This week, we focus on how cell and gene therapies are set to continue their rise on the post-coronavirus therapeutic landscape.
Emerging Cell and Gene Technologies
Last week, we briefly mentioned the shift in focus of mRNA companies into personalised cancer vaccines; this next generation of treatments for disease is called precision medicine. Precision medicine involves designing a treatment specifically for a patient and are usually either cell or gene therapies. Cell therapies are used for patients with a specific cell type that is not working properly, such as immune cells, and involves dosing the patient with cells that do work, usually from a donor. Gene therapies can be separated into two types: those that involve taking some of the patients own non-operational cells, editing them with a working form of a target gene in a lab so that the cells do what they’re supposed to, and then replacing them back into the patient to multiply (ex vivo gene therapy), or those that involve directly dosing a patient with a correct, working version of a gene (in vivo gene therapy). As we said before, precision medicine has the potential to have better efficacy for the patient if the treatment is specific to them, or the disease itself. Using cell and gene therapies means that diseases that were previously untreatable can now be targeted effectively.
In 2019, the FDA published a statement stating that, by 2025, they would be approving between 10-20 cell and gene therapies every year; this estimate was based on the number of products currently being investigated in biopharma pipelines. So far the FDA has approved a total of 32 cell and gene therapy products; with the first advanced therapy (a cell therapy) approved in 2010. Between 2010-2016 ten products were approved that were all cell therapies (primarily for immune conditions), but 2017 is where the space within the US begun to get interesting. The first gene therapies were approved by the FDA in 2017 and included both in vivo and ex vivo therapies. Since 2022, the number of both cell and gene therapies being approved has increased sharply, with five approved in 2022 and seven in 2023 thus far. This is not yet meeting the FDA’s prediction of 10-20 products a year, but with two years to go, the FDA may still meet the lower end of the prediction.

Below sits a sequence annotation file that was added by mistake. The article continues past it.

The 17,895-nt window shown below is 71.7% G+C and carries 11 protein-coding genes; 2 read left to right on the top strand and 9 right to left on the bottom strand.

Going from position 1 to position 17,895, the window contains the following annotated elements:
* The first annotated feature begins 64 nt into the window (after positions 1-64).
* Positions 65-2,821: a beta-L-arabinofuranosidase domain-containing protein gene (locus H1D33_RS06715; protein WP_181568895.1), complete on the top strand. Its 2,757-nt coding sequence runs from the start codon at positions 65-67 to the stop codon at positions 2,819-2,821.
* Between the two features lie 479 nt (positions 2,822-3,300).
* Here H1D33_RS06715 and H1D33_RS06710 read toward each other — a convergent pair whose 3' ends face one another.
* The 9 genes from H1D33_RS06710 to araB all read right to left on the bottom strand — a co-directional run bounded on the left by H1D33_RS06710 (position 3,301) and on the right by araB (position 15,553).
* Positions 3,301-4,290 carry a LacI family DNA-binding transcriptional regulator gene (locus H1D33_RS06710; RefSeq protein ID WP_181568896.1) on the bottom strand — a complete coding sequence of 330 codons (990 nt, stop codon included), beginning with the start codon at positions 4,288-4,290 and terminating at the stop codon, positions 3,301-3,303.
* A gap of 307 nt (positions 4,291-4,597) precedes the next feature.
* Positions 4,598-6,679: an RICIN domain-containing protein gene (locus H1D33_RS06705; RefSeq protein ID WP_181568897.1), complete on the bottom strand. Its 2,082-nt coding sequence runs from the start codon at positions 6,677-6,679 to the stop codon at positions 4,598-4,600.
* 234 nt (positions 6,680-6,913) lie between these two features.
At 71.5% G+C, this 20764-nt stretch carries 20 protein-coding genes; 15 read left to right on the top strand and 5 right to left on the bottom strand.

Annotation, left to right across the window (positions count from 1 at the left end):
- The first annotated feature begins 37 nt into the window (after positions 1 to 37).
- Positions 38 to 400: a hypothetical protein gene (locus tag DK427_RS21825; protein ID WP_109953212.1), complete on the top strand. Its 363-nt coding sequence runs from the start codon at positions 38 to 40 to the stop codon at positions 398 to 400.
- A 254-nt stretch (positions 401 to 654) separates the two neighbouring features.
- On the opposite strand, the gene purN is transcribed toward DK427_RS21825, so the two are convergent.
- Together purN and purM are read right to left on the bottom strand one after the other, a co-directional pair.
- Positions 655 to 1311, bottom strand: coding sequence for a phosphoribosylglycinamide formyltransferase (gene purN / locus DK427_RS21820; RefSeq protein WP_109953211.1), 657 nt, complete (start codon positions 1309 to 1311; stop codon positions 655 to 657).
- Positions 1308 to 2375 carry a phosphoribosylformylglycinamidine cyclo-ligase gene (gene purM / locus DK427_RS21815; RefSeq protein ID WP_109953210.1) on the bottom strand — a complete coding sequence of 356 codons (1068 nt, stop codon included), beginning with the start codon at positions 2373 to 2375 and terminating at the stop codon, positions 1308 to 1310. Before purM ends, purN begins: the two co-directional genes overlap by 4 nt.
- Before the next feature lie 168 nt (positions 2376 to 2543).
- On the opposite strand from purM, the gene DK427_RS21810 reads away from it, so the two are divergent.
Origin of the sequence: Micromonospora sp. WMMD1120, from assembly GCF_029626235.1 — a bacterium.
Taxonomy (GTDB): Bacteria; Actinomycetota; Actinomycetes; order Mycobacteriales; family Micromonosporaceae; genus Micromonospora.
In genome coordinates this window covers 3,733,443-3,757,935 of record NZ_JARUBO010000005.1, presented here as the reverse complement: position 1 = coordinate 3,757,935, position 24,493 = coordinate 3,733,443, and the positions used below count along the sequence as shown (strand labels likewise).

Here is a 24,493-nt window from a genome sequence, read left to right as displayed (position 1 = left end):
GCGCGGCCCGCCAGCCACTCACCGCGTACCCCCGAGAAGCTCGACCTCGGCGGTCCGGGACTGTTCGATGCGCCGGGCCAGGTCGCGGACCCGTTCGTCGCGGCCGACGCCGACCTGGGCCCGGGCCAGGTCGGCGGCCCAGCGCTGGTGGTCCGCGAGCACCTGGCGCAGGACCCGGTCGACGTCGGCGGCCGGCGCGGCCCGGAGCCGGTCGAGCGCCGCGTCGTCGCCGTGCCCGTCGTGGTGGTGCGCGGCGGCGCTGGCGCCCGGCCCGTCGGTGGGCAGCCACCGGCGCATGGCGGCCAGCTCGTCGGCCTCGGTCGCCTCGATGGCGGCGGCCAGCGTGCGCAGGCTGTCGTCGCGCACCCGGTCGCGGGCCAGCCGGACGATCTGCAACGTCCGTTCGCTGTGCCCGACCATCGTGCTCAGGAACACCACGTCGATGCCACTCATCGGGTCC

Approvals, of course, rely on adequate safety and efficacy data from pivotal clinical trials but as the number of products under investigation increases, this increases the likelihood of a successful product. To meet the demand in rising approval applications, this year the FDA reorganised the Center of Biologics Research and Evaluation (CBER), the division that handles the approval process for advanced therapies, and expanded the Office of Tissues and Advanced Therapies (OTAT) into a ‘super office’ called the Office of Therapeutic Products. It is believed the reorganisation will improve the functionality of the department and increase expertise in advanced therapies, potentially increasing the number of approvals (provided good safety and efficacy results).
Source: Company accounts, Peel Hunt estimates
Some of the gene therapies approved by the FDA are one-time treatments, meaning a patient only needs to be dosed once and the reduction in symptoms is sustained throughout the rest of their lifetime; in all but words, it is essentially a cure. One-time treatments come with a price tag however, because of both the complex nature of the therapy, but also the lack of recurring revenue from continued treatment. In 2022 and 2023, the three most expensive treatments in the world were approved by the FDA. ROCTAVIAN (developed by BioMarin) treats the blood disorder haemophilia A and costs US$2.9m per dose, SKYSONA (developed by bluebird bio) treats a genetic nervous system disorder called cerebral adrenoleukodystrophy and costs US$3m per dose, and, topping the list, HEMGENIX (developed by CSL Behring) treats haemophilia B and costs US$3.5m per dose. Interestingly, the cost-benefit analysis produced by the Institute for Clinical and Economic Review (ICER) has shown that the high cost of one-time treatment is actually more cost-effective than ongoing, continued medical treatment. Reimbursement schemes for these treatments are outcome-based agreements (OBA), meaning that if a threshold of symptom reduction is not reached after treatment, the payer will be reimbursed the cost of treatment. However, understandably health insurance companies are hesitant to offer coverage for these expensive treatments and say they will assess coverage on a case-by-case basis.
The commitment by the FDA in wanting to meet the rising demand approval submissions for precision medicine therapies, as well as the viewed cost-effectiveness of one-time gene therapies, suggests to us that advanced therapies have a bright future in the biopharma industry, particularly as advanced therapies are classed as biologics and are therefore less impacted by the US’s Inflation Reduction Act. Next week we cover more on the IRA and how reimbursement schemes are affecting investment into R&D.